[LINK] Filter to cause World Wide Wait

Richard Chirgwin rchirgwin at ozemail.com.au
Thu Oct 30 16:23:32 EST 2008


<evil grin>
Wasn't I just being told something about encryption and the Internet and
security of votes and ... (just joking)
</evil grin>

OK ... speaking now from the journalist point of view, there are two
problems.
- Vendors routinely make claims like this, sometimes honestly (ie,
within the business network), at other time dishonestly (we know it's
true but the journalist won't), and at other times ignorantly (do you
expect the Vice President Corporate Communications to have all the fine
details of the technology? Last week he was working at a wireless access
point vendor...)

- Unless the journalist is paying very close attention, there's no real
"red flag" to suggest that detail needed checking (ie, "exactly how can
the filters read secure traffic?")

- And then where do you go to check it? The vendor which is already on
the record claiming that the filter breaks HTTPS traffic?

In too many places and cases, a journalist has *not a hope* of piercing
the veil of spin, because it's so hard to work out who you can ask and
get a solid, reliable answer ...

RC

Stephen Wilson wrote:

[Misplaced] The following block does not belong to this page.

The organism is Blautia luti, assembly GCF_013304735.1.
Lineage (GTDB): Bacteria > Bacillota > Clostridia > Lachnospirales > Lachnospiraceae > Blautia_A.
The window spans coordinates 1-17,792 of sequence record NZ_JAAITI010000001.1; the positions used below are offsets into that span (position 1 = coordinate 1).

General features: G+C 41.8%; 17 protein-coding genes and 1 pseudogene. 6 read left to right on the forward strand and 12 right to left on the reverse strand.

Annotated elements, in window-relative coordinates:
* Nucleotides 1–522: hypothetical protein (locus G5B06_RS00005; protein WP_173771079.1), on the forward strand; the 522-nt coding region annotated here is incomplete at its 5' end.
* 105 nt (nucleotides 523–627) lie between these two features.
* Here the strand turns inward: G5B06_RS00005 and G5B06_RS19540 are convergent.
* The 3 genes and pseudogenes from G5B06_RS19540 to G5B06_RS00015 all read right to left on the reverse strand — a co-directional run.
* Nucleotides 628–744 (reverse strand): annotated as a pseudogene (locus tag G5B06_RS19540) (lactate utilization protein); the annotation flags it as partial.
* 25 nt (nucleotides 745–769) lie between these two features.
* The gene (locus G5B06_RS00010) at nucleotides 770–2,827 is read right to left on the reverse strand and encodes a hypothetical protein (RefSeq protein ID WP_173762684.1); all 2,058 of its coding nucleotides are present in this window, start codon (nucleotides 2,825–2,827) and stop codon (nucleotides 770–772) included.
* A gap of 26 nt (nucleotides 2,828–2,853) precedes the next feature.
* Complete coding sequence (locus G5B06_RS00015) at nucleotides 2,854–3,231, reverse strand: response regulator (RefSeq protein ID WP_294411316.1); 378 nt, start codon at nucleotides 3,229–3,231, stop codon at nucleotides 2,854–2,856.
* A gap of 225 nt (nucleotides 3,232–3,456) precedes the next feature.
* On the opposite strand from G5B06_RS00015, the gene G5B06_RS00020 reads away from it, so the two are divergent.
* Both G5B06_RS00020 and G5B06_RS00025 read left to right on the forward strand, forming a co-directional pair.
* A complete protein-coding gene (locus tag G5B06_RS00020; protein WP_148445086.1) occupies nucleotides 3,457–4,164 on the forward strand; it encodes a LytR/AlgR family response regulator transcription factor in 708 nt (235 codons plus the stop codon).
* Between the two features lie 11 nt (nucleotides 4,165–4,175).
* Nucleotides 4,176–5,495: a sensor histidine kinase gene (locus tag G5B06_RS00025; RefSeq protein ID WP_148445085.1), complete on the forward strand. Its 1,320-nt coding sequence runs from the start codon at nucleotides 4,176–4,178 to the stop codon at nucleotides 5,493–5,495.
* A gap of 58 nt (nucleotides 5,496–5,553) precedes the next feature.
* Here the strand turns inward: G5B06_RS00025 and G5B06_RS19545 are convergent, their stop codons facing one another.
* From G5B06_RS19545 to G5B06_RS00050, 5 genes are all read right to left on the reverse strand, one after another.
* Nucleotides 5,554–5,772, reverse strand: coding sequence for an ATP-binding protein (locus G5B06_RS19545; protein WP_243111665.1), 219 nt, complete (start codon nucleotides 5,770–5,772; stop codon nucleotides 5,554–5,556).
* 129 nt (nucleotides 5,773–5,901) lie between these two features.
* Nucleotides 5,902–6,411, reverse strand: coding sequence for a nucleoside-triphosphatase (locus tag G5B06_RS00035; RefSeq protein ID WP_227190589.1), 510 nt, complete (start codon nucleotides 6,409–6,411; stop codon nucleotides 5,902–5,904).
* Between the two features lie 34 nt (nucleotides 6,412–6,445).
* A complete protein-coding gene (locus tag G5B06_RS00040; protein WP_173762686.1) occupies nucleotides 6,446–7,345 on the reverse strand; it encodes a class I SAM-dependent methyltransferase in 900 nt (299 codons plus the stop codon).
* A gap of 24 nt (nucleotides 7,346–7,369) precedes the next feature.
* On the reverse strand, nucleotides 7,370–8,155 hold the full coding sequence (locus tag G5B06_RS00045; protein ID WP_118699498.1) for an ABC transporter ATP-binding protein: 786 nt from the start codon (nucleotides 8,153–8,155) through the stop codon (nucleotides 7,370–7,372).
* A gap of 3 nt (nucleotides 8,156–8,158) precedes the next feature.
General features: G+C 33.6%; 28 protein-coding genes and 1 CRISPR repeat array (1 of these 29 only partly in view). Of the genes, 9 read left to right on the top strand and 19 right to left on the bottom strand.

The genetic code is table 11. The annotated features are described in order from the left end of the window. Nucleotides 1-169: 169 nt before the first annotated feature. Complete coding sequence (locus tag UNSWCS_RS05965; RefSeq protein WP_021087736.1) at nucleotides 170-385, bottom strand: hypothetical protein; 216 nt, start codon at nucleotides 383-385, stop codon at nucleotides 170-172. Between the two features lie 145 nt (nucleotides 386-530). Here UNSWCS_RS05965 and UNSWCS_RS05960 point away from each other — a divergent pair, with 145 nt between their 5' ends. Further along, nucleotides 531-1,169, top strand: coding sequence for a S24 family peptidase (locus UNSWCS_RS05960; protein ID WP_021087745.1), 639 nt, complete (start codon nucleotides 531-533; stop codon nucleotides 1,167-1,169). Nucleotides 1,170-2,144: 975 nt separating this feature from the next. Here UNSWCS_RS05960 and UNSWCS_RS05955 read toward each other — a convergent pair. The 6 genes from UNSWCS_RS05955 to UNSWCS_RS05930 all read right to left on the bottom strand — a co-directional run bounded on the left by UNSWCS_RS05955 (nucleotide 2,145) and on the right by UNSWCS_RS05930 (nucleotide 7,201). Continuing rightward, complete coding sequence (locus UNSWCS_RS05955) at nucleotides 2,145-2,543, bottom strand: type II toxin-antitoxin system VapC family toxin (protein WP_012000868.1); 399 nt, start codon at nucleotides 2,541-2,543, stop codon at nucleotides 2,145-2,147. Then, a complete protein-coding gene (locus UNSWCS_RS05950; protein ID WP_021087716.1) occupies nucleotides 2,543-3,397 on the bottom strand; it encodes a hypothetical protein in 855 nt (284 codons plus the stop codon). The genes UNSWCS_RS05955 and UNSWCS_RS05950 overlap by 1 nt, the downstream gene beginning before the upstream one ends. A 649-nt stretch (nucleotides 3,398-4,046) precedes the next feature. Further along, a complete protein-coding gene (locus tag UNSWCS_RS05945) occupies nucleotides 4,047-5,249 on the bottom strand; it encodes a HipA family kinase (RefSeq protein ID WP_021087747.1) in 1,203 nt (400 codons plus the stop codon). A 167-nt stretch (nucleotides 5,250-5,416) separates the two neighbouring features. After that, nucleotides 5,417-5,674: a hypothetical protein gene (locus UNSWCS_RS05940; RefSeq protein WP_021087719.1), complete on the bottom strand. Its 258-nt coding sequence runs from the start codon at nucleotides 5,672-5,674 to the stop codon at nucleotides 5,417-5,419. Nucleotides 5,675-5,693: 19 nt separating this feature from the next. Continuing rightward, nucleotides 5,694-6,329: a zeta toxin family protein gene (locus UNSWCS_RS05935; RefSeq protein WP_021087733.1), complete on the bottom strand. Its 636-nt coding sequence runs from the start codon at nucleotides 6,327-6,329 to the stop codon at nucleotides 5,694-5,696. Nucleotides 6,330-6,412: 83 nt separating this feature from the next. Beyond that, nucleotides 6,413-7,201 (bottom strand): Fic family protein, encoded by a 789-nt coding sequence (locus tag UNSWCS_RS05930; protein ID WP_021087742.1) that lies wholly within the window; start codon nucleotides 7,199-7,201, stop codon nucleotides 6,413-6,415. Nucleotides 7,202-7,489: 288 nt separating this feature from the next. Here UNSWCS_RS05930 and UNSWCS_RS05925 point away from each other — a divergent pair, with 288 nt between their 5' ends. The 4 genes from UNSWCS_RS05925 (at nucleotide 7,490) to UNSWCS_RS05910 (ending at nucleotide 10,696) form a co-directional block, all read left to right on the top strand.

> There's an odd line about breaking open security that I don't understand 
> in this report ...
>
> Bernard Robertson-Dunn wrote:
>   
>> Filter to cause World Wide Wait
>> Jennifer Dudley-Nicholson
>> October 30, 2008
>> The Australian
>> http://www.australianit.news.com.au/story/0,24897,24575125-15306,00.html
>>     
>
> <snip>
>
>   
>> Electronic Frontiers Australia board member Colin Jacobs warned the web 
>> filter could also unwittingly make the internet unsafe for financial 
>> transactions by breaking the secure encryption used by banks online.
>>
>> Five of the six web filters tested by the Australian Media and 
>> Communications Authority this year were able to filter websites using 
>> the secure protocol HTTPS, which would leave financial details exposed 
>> to the internet service provider in charge of operating the filter.
>>
>> "If they sit in the middle and get between your web browser and the 
>> bank's server it really breaks open the security and leaves the details 
>> open to attack," he said.
>>     
>
> But the filter cannot break into the HTTPS stream without knowing the 
> session key.  That would require an extra arrangement for keys to be 
> relayed to the filter from the *server*.  Yikes!?  Not even the ISPs 
> would have these keys would they?
>
> What the ACMA report actually says is that "five of the six products are 
> capable of filtering HTTPS traffic" which to me sounds like they were 
> reading from a product spec, rather than reporting an actual test 
> result.  That is, the ACMA test didn't seem to actually run any filters 
> in a mode where they really filtered HTTPS content.
>
> Does anyone know of a set-up where filters are getting HTTPS keys from 
> somewhere?  Or is it just a cute theoretical capability in these 
> products' brochures, never actually put into practice?
>
> Cheers,
>
> Steve Wilson
>
> Lockstep
> www.lockstep.com.au.
>
>
>
>
>
>
> _______________________________________________
> Link mailing list
> Link at mailman.anu.edu.au
> http://mailman.anu.edu.au/mailman/listinfo/link
>
>   



More information about the Link mailing list